Another thought is that you’re going to have to get the wood in place by angling it in. With a 2×4, that’s not a big deal because the height of the wood is only 3.5″ (so the diagonal line between 2 opposite corners isn’t going to be much greater than the length of the wood). I would think that to make up for the lack of thickness of plywood or MDF, you’d want to use a taller piece of wood, which is going to mean you’re going to have a tougher time angling it in place. The problem is that the diagonal line between two opposite corners is going to be longer with a taller piece of wood.

    Hm. I could have sworn I saw somebody who said they used a 1×4 instead of 2×4 wood, which would be similar to what you were suggesting with the MDF or plywood (which should be roughly 3/4″ thick). But I can’t find it now.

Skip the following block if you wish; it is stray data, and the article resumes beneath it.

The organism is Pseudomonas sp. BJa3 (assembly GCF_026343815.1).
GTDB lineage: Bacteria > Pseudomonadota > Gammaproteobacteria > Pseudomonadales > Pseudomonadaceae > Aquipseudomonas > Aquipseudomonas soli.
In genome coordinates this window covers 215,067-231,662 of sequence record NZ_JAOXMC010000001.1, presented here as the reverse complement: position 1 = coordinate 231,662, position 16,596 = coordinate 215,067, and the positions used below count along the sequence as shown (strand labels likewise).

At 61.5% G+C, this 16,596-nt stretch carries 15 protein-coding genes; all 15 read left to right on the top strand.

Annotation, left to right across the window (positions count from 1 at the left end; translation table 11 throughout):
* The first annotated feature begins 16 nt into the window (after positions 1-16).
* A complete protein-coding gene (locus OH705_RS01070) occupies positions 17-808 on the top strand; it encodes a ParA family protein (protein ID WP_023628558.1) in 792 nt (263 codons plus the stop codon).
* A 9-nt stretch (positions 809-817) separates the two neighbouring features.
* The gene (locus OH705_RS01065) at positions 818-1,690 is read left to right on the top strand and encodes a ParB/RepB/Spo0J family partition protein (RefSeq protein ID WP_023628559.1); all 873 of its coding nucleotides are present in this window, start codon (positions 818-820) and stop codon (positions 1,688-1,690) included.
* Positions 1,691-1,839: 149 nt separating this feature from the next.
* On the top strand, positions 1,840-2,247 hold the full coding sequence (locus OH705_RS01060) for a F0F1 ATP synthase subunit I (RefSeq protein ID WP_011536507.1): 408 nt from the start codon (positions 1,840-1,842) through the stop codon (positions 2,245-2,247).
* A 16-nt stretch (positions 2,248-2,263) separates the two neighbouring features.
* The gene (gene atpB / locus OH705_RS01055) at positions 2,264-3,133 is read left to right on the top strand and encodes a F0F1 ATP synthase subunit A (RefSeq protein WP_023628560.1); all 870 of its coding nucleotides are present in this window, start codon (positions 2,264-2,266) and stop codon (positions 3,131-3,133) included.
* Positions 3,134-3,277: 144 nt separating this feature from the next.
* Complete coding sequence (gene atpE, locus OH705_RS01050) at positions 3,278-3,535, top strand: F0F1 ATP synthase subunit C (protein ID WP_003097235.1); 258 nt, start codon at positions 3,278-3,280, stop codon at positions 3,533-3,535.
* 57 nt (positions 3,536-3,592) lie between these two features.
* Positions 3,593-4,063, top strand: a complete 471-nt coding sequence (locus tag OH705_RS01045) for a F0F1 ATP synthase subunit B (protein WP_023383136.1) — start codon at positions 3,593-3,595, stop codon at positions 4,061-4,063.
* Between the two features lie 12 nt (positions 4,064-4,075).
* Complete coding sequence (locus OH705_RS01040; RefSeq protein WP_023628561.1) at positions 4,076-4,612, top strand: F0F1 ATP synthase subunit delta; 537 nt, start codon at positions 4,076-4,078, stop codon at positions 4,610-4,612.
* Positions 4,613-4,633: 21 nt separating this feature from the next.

Anyway, I’m very curious to see how you ladies made out and how things turned out for you if you used thinner wood than 2×4’s. =:) Hope everything is well with you! Please be safe! Air conditioners are heavy and can seriously injure, if not kill, anything they fall on.

  35. Hi Jason,

    Thanks for the idea–worked perfectly on three units that I installed in vinyl replacement windows!


  36. This idea is absolutely genius!!!!! Worked great for us too. You are awesome!